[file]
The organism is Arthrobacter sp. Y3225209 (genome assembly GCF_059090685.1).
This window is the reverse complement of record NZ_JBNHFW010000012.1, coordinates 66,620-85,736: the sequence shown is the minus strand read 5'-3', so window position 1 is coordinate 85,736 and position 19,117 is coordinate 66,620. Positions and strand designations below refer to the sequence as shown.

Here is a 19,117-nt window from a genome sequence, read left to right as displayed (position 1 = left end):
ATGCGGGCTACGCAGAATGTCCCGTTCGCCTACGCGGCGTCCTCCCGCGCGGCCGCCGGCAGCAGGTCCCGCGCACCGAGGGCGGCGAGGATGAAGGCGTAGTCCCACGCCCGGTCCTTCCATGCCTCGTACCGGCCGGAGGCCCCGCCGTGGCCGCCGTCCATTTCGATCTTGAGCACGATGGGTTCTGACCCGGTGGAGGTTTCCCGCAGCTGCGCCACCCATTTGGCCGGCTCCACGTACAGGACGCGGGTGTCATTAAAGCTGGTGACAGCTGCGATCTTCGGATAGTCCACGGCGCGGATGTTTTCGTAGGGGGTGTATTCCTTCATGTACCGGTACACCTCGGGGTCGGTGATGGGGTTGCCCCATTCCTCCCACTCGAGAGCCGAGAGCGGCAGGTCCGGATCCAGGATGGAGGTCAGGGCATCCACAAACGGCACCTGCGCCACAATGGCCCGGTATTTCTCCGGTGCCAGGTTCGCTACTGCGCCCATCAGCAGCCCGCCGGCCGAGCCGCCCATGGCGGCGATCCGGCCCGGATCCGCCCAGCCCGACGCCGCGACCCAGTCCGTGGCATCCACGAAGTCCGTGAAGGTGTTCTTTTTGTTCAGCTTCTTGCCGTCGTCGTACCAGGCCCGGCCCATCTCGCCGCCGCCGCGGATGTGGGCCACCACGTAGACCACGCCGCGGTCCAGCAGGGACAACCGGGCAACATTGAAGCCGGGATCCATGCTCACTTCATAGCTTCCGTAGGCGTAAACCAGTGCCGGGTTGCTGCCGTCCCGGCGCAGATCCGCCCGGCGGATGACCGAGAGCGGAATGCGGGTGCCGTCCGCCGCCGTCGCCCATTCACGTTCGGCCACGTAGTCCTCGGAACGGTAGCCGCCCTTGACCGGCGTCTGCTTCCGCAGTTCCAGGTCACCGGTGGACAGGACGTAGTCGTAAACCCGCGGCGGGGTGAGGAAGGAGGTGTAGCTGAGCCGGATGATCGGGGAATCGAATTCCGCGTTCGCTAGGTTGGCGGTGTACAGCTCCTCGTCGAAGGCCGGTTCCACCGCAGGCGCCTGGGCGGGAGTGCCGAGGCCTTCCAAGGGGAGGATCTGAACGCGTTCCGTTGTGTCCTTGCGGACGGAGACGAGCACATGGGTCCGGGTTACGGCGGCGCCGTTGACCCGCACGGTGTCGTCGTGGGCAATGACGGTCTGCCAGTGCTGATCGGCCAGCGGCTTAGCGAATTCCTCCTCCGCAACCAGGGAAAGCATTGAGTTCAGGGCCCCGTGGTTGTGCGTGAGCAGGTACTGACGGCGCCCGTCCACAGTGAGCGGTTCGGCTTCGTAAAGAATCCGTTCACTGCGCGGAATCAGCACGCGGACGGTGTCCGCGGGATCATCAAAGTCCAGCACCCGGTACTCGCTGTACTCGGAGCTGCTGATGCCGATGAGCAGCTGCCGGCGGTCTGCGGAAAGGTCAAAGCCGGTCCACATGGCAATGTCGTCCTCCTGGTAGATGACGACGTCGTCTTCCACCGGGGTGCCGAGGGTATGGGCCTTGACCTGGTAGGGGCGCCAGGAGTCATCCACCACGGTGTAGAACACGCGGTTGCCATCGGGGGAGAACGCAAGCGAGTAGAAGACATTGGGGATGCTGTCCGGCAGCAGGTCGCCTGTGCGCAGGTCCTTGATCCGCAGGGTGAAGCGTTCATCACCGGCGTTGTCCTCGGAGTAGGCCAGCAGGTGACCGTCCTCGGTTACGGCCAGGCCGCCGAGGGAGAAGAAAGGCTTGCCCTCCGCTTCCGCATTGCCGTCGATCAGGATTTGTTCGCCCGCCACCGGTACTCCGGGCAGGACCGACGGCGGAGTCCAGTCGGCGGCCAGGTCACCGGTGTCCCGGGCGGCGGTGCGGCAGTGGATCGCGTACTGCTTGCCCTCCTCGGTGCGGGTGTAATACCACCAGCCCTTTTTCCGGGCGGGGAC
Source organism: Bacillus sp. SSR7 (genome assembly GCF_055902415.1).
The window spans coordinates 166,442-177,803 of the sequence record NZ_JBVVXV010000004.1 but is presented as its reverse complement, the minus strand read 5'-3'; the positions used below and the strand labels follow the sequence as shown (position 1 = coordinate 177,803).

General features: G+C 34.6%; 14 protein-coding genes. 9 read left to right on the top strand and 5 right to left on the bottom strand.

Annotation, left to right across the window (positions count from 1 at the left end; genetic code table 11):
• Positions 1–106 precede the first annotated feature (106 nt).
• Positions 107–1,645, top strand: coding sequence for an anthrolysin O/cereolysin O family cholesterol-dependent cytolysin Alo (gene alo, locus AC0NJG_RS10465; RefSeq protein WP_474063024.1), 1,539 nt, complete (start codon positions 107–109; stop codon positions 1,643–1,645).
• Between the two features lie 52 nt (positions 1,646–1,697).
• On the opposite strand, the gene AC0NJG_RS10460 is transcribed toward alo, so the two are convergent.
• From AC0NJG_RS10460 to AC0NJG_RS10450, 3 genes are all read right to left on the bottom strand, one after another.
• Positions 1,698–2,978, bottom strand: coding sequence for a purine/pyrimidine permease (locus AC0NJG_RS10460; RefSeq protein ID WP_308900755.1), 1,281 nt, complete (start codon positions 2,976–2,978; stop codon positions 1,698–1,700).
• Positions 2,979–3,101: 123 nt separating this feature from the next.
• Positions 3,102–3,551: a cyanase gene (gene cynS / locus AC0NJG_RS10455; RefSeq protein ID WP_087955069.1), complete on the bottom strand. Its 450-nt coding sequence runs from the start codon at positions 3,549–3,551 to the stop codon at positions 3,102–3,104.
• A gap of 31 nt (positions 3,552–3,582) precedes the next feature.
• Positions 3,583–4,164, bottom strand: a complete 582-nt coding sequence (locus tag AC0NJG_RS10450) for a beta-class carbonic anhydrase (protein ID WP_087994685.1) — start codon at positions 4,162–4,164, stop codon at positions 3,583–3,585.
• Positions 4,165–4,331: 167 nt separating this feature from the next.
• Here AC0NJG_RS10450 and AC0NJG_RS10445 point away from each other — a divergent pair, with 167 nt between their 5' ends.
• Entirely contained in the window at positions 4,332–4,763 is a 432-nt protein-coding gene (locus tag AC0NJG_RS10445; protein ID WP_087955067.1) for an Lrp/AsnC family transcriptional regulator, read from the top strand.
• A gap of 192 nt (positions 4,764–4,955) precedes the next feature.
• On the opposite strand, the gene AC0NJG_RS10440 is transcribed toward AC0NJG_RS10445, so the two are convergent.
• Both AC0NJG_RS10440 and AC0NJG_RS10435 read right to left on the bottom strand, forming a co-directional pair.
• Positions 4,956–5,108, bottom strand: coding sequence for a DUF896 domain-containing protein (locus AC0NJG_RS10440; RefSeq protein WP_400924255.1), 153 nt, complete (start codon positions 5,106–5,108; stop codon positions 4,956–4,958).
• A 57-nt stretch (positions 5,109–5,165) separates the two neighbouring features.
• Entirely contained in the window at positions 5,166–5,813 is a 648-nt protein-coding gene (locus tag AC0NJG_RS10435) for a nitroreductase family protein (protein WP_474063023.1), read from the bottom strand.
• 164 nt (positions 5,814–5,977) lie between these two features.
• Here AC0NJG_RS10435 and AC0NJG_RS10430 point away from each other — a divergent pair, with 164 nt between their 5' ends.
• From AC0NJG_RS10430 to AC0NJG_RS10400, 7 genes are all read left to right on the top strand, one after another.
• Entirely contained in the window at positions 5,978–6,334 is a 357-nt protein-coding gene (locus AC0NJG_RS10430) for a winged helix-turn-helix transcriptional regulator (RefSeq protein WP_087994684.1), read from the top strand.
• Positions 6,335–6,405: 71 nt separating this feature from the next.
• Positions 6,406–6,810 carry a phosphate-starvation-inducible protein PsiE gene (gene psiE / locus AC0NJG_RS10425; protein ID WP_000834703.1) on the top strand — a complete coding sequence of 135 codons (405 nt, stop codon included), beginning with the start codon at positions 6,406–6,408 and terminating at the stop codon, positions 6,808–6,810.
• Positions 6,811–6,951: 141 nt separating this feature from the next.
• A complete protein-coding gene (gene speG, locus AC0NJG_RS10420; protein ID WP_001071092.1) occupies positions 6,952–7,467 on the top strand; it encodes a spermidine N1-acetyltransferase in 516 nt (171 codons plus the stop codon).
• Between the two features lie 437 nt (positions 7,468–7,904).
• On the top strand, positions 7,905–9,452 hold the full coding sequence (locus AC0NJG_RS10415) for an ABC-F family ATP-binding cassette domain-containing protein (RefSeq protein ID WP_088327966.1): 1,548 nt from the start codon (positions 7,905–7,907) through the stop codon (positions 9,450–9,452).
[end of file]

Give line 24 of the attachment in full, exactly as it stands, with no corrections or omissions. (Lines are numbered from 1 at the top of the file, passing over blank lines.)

• Both AC0NJG_RS10440 and AC0NJG_RS10435 read right to left on the bottom strand, forming a co-directional pair.